Drafting legislation to cover all commissioners would not be a simple matter given their different remits, but a more coherent approach could improve their effectiveness and increase public understanding of their roles.

The previous Welsh Government stated that it was ‘not yet persuaded of the need for a single piece of legislation covering all commissioners’. However, it committed to undertaking some exploratory work on further legislation. In the meantime it produced secondary legislation to align the Older People’s Commissioner’s term of office to that of other commissioners and the PSOW.

As the Future Generations Commissioner begins work in earnest, the work of the commissioners’ offices touch on the lives of an increasing number of people. Given the high public profile of such post holders, the need for clarity about their roles and accountability will become more pressing.

Key sources

An important time for children’s rights in Wales

16 November 2015

Article by Sian Thomas, National Assembly for Wales Research Service

Image of child's drawing

Image from Flickr by LindaH. Licensed under Creative Commons.

On Tuesday in Plenary (17 November), Assembly Members will debate the most recent Annual Report of the Children’s Commissioner for Wales. The debate will place the spotlight once again on whether children’s rights are being delivered in Wales.

Children and young people up to the age of 18 have a range of rights as set out in the United Nations Convention on the Rights of the Child (UNCRC), including rights to protection, health, family, education, culture and leisure (see summary of articles (pdf 19.62MB)). The Welsh Government received international recognition when it incorporated the UNCRC into domestic law in Wales through the Rights of the Child and Young Persons (Wales) Measure 2011. However this has inevitably resulted in questions about what this means in practice and whether the Welsh Government’s stated commitment to children’s rights is making a difference to the day to day lives of children and young people in Wales.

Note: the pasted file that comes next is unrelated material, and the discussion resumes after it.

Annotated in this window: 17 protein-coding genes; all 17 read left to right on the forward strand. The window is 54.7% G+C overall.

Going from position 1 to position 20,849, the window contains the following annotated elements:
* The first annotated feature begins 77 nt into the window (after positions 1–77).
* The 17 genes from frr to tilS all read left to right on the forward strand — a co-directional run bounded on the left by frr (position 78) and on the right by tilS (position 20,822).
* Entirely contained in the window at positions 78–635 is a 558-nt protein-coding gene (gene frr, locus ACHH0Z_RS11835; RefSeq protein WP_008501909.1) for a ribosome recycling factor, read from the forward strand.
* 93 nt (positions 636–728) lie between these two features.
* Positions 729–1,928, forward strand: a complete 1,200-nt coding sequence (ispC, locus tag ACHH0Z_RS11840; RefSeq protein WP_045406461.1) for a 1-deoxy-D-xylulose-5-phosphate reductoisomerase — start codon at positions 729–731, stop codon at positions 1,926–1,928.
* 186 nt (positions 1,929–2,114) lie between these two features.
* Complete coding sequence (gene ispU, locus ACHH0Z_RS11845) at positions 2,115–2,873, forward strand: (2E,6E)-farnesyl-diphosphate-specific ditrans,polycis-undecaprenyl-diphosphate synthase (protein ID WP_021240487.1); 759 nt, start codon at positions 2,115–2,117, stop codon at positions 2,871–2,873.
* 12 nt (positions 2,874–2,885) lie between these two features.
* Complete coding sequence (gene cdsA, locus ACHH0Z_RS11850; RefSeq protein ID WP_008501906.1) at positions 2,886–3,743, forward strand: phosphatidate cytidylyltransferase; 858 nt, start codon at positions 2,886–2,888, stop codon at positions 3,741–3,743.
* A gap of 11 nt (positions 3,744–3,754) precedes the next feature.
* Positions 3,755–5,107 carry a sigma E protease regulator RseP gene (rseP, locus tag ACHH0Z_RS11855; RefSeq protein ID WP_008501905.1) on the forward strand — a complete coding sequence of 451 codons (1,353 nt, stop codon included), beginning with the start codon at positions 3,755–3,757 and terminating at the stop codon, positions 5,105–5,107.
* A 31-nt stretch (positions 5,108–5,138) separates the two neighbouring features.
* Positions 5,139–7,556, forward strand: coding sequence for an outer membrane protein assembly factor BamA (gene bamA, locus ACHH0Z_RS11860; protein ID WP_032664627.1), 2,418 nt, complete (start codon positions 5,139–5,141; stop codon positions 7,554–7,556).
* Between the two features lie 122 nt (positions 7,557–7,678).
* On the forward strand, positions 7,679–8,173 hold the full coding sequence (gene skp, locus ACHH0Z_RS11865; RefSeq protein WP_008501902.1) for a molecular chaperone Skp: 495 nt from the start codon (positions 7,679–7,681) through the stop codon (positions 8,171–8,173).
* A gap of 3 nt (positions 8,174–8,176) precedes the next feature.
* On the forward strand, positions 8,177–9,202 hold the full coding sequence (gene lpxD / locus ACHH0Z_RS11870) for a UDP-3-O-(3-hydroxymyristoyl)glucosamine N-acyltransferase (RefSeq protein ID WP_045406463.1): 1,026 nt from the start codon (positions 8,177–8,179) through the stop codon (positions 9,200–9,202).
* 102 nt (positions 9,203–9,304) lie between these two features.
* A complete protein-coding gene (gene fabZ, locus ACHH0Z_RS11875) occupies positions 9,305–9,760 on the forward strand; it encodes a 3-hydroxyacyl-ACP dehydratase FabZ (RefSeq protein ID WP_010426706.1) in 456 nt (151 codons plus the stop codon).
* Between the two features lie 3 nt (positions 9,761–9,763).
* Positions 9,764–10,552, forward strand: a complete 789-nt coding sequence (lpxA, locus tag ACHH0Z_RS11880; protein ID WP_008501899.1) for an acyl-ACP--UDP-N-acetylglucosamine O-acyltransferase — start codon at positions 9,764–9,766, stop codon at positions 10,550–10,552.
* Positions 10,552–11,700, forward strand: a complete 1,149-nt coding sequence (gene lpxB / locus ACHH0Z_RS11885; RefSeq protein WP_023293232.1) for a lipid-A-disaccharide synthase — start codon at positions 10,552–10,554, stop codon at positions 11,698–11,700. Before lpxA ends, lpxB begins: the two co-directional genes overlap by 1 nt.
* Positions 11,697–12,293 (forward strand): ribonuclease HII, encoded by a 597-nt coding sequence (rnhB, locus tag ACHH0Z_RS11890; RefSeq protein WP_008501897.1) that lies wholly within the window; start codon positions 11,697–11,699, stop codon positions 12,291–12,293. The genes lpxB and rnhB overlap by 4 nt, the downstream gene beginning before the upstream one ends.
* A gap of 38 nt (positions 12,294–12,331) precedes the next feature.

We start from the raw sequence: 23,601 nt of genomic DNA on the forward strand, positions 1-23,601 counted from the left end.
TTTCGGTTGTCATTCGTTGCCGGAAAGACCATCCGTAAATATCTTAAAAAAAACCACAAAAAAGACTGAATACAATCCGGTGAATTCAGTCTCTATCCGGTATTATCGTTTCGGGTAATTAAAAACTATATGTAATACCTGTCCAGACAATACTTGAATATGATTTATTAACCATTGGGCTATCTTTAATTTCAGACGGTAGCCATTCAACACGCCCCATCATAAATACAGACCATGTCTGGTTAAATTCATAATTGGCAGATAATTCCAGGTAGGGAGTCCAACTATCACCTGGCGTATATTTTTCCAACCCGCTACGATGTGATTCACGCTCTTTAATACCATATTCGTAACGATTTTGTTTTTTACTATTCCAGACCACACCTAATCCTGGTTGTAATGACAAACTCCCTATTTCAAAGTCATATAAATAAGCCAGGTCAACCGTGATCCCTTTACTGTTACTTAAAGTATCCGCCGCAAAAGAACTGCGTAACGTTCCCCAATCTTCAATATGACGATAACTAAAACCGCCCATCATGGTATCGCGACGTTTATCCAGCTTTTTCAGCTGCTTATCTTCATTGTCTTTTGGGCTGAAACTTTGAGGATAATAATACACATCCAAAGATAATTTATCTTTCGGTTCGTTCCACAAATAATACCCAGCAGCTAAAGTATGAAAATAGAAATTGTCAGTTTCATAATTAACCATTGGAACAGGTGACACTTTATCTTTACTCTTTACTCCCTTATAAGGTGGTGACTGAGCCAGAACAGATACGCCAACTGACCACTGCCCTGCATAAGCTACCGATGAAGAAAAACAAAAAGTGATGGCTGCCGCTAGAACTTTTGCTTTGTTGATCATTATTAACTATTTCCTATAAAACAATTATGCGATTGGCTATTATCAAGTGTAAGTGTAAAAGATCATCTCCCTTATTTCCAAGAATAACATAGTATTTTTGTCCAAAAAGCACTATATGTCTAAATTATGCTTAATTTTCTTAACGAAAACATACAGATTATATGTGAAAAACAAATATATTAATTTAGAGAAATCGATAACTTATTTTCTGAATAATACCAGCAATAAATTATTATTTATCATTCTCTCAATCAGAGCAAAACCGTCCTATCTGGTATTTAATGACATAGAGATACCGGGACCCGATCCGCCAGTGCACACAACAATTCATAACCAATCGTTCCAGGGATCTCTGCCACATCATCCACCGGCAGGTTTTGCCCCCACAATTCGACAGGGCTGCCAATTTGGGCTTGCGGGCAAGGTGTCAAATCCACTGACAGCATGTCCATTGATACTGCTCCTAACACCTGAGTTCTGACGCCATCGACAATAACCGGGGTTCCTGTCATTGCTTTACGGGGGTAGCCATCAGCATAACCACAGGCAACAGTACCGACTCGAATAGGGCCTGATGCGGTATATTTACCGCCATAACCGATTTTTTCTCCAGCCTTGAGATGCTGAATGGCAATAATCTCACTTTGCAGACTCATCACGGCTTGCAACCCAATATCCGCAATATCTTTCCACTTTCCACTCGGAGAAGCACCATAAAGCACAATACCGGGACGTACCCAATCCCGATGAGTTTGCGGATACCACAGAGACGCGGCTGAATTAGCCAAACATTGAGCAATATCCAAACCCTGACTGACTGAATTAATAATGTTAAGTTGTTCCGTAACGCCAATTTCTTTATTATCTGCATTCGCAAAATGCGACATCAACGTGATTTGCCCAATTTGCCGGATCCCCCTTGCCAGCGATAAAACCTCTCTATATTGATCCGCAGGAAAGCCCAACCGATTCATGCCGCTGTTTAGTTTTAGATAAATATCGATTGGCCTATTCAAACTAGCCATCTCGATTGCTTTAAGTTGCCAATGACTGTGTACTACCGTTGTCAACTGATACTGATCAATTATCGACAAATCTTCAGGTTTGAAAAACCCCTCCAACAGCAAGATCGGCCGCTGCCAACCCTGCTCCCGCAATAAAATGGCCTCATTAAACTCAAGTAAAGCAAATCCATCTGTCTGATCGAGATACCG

The Commissioner’s Annual Report identifies the eight ‘most pressing issues’ facing children and young people in Wales:

  • Education and Additional Learning Needs;
  • The provision of advocacy services;
  • Child and Adolescent Mental Health Services;
  • Child sexual exploitation;
  • Support for looked after children and young people;
  • The participation structures for children and young people;
  • Poverty; and
  • The delivery of social services.

Sally Holland took office as the new Children’s Commissioner from April 2015 and the report being debated covers the final year in the tenure of the previous Commissioner, Keith Towler. The new Commissioner has already told the Assembly’s Children, Young People and Education Committee that over 1,000 children and young people and more than 200 parents and professionals have been consulted as part of her ‘Beth Nesa’/ ‘What Next’ consultation to inform the priorities for the next seven years (link to Senedd TV).

What next for the office of the Children’s Commissioner?

This is also the year in which a report commissioned by the Welsh Government on the Independent Review of the Office of the Children’s Commissioner was published. Authored by Dr Mike Shooter, this report made recommendations for both the Welsh Government, the Children’s Commissioner and for the National Assembly for Wales and there are some clear differences of opinion about how at least one of these recommendations should be taken forward. This was discussed in the Assembly’s Children, Young People and Education Committee both on 14 October and 4 November (Senedd TV).

The Children’s Commissioner is appointed by the First Minister and funded by the Welsh Government. The Independent Review found that the Commissioner ‘is responsible to the very body he has a responsibility to hold to account’ and that ‘not only does this sound contradictory, but it runs ethically counter to all the principles laid down for National Human Rights Institutions’. Lesley Griffiths AM, Minister for Communities and Tackling Poverty, has made it clear that she rejects the recommendation that the appointment and funding of the Children’s Commissioner should be transferred to the National Assembly for Wales saying ‘I don’t see that the commissioner being appointed by the National Assembly for Wales would do anything to enhance that independence’. The current Commissioner on the other hand, and the majority of those who responded to the review, support the appointment being made by the Assembly. Sally Holland says ‘independence from the executive arm of government would greatly clarify my role’ and that ‘the fundamental conflict of interest is not something that can be ignored’. The United Nations has also recently asked the UK and devolved Governments to set out the steps they have taken to ensure that all four Children’s Commissioners in the devolved jurisdictions are independent. Further information on the UN is set out below.

The report also recommended that the legal background governing the Children’s Commissioner for Wales should be consolidated and simplified in one piece of Welsh legislation and that the remit of the Children’s Commissioner for Wales should be extended to cover all matters, whether devolved or not, that involve the welfare of children and young people who normally reside in Wales for example immigration and youth justice.